Sixty years ago in Cannes, an itsy-bitsy swimsuit made a big splash
It was the suit heard around the world. When the bikini debuted in the summer of 1946 in Cannes, even the most laissez-faire of spectators was shocked to see le nombril — a.k.a., the navel — make its first public appearance. “It was considered the zone of contention and defined the difference between a two-piece bathing suit and a bikini,” says Kelly Killoren Bensimon, author of “The Bikini Book,” an illustrated 400-page tribute to the itsy bitsy icon of fashion just out from Assouline.
Even more contentious was the debate over who invented it: French fashion couturier Jacques Heim or automobile engineer Louis Reard, who went on to patent the design. No self-respecting model would don the creation at the time, so a Parisian stripper was the first to pose in the mere 27 inches of cloth.
The outcry was heard from the Vatican to Vogue. The church quickly denounced the bikini; Spain, Portugal and Italy all banned the suit from beaches. Ironically, Vogue adopted the stance of a prim, old Auntie: “Our readers dislike the bikini, which has transformed certain costumes into the backstage of music halls and which does not embellish women,” the magazine wrote in 1951.
Enter Hollywood, which sniffed sweet opportunity in the acrid redolence of controversy. Stars like Rita Hayworth, Marilyn Monroe and Ava Gardner smartly shimmied into bikinis for publicity shots. Jayne Mansfield was rarely spotted wearing anything but a skimpy suit that cantilevered her 41-inch bosom. However, Esther Williams kept her belly button to herself. “A bikini is a thoughtless act,” said Williams, who now designs a line of modest bikinis.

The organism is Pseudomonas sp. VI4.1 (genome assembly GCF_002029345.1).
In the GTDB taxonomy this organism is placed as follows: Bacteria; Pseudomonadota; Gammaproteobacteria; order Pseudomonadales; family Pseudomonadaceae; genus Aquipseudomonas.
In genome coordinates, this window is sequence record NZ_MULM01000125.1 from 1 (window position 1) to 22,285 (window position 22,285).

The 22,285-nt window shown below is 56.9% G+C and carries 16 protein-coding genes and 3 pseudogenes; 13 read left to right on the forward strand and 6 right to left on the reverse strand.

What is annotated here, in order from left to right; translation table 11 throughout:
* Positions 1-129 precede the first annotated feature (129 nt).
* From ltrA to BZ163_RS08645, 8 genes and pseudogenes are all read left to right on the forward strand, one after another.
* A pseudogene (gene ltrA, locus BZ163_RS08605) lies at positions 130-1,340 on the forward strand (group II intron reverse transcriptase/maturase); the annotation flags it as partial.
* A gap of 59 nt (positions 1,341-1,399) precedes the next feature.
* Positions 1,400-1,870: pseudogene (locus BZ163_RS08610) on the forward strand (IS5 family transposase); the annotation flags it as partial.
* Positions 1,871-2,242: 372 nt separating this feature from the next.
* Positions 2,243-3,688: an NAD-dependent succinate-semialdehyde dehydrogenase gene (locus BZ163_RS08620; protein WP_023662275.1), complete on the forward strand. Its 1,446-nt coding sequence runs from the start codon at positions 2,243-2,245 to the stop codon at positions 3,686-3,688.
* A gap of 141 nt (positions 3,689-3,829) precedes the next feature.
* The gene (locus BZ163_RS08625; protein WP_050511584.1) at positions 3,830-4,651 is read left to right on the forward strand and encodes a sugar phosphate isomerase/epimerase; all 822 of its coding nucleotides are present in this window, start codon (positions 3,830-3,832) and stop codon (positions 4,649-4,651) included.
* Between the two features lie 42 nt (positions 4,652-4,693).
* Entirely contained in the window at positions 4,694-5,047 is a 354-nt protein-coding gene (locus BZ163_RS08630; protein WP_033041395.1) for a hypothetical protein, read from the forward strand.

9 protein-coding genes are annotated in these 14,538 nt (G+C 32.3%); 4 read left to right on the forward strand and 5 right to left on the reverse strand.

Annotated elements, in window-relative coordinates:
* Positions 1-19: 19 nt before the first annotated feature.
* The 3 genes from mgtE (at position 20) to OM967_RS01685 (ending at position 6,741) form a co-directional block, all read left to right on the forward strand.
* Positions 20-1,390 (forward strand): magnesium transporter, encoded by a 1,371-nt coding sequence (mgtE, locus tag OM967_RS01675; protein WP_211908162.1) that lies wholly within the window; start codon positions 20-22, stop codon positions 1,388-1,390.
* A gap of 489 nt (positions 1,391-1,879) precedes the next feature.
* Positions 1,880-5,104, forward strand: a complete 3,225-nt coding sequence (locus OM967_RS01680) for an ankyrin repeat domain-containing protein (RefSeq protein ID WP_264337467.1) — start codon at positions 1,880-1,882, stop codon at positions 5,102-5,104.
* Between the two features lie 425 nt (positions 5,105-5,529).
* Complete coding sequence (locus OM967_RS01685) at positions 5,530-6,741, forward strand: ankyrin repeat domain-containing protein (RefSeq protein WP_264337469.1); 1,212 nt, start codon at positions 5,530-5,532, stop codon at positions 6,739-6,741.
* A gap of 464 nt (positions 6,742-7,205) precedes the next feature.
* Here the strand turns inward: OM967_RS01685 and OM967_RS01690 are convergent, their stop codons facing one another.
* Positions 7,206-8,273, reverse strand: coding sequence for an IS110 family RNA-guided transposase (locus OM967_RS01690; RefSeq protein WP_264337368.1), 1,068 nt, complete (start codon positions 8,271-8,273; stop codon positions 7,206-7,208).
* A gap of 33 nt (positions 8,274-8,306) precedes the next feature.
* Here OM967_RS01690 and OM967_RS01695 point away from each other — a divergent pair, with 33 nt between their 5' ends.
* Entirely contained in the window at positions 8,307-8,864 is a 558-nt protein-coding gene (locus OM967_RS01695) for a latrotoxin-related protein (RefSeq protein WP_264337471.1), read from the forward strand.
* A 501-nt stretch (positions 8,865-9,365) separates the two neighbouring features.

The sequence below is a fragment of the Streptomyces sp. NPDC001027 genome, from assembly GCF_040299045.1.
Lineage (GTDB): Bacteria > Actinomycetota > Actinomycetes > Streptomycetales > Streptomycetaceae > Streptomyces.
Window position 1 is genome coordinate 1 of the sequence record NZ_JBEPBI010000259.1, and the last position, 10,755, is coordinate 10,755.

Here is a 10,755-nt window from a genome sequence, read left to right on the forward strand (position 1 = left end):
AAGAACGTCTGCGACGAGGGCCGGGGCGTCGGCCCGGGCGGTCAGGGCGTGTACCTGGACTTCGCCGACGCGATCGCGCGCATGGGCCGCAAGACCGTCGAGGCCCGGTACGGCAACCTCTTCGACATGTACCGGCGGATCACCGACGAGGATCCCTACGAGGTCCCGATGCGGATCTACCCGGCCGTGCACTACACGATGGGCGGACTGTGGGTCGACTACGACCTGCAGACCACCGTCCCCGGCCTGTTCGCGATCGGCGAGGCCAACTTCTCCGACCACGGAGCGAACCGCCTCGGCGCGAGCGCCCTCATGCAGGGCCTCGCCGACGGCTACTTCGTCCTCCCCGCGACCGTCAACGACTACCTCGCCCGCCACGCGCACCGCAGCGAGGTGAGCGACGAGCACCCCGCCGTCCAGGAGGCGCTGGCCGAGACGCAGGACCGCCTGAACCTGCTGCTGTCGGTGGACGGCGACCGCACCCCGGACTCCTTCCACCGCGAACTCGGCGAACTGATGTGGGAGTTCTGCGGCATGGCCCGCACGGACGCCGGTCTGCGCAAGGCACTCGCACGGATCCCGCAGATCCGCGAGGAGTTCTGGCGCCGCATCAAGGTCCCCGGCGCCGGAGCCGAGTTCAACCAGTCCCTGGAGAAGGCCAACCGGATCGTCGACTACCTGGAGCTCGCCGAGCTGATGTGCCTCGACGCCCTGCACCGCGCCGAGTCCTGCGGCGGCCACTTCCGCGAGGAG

But more than anyone, it was Brigitte Bardot who embodied the bikini poster girl in a string of movies that included “And God Created Woman” and “The Night Heaven Fell.” Never mind the fact that her heart-shaped face had more curves than her boyish frame. Ever insouciant, she wore a bikini as naturally as a cat wears fur. In the states, Racquel Welch — a cello come to life — grabbed the mantle in the late ’60s. Her prehistoric bikini in “One Million Years B.C.” created a Brontosaurus-size stir.
The Bond girls didn’t disappoint — there was that unforgettable image of Ursula Andress emerging from the surf in a white bikini with a knife holster in 1962’s “Dr. No.” When Halle Berry became a Bond babe four decades later in “Die Another Day,” her bathing suit, modeled after Andress’ look, again made a major splash.
Sadly, few movie stars wear bikinis in films these days. Cameron Diaz occasionally jiggles her way across the big screen, and Demi Moore donned a string bikini for her acting comeback in “Charlie’s Angels: Full Throttle.” It was a genius move: The fact that she looked as taut as a teenager at 40 made global headlines. But, says author Bensimon, “female actors think that they won’t be taken seriously if they wear a bikini.”
Will the 60-year-old suit ever make a comeback in Hollywood? Fashion designers seem to be getting their inspiration from those juicy, post-war images of starlets wearing swimsuits. The styles of this season by designers like Michael Kors, Pucci and Juicy Couture all have a decidedly retro feel. “I love the idea of a more demure sexiness coming to swimwear,” says Kors. “My Spring collection was based on a modern take of Elizabeth Taylor in ‘Giant,’ and it can definitely be worn by Jessica, Lindsay and Halle.”